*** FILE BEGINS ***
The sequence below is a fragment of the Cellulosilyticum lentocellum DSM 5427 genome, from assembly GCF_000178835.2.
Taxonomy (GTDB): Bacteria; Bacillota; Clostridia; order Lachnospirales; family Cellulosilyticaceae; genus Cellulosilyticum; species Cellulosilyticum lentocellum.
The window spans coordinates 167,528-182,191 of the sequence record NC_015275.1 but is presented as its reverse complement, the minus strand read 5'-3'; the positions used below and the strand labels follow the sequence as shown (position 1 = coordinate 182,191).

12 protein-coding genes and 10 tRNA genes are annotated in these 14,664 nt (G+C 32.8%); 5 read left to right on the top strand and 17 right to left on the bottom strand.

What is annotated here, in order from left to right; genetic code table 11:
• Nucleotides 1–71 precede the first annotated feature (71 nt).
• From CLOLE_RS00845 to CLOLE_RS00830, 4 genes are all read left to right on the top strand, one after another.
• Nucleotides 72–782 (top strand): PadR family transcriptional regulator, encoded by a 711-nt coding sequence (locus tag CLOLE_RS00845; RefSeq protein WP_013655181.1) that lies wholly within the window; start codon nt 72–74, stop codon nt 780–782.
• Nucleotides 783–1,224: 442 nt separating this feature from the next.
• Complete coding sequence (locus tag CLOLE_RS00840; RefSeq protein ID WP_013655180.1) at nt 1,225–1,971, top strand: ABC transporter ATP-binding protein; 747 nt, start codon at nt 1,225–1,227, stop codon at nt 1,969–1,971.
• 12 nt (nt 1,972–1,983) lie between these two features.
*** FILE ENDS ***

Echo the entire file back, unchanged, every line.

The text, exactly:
The sequence below is a fragment of the Cellulosilyticum lentocellum DSM 5427 genome, from assembly GCF_000178835.2.
Taxonomy (GTDB): Bacteria; Bacillota; Clostridia; order Lachnospirales; family Cellulosilyticaceae; genus Cellulosilyticum; species Cellulosilyticum lentocellum.
The window spans coordinates 167,528-182,191 of the sequence record NC_015275.1 but is presented as its reverse complement, the minus strand read 5'-3'; the positions used below and the strand labels follow the sequence as shown (position 1 = coordinate 182,191).

12 protein-coding genes and 10 tRNA genes are annotated in these 14,664 nt (G+C 32.8%); 5 read left to right on the top strand and 17 right to left on the bottom strand.

What is annotated here, in order from left to right; genetic code table 11:
• Nucleotides 1–71 precede the first annotated feature (71 nt).
• From CLOLE_RS00845 to CLOLE_RS00830, 4 genes are all read left to right on the top strand, one after another.
• Nucleotides 72–782 (top strand): PadR family transcriptional regulator, encoded by a 711-nt coding sequence (locus tag CLOLE_RS00845; RefSeq protein WP_013655181.1) that lies wholly within the window; start codon nt 72–74, stop codon nt 780–782.
• Nucleotides 783–1,224: 442 nt separating this feature from the next.
• Complete coding sequence (locus tag CLOLE_RS00840; RefSeq protein ID WP_013655180.1) at nt 1,225–1,971, top strand: ABC transporter ATP-binding protein; 747 nt, start codon at nt 1,225–1,227, stop codon at nt 1,969–1,971.
• 12 nt (nt 1,972–1,983) lie between these two features.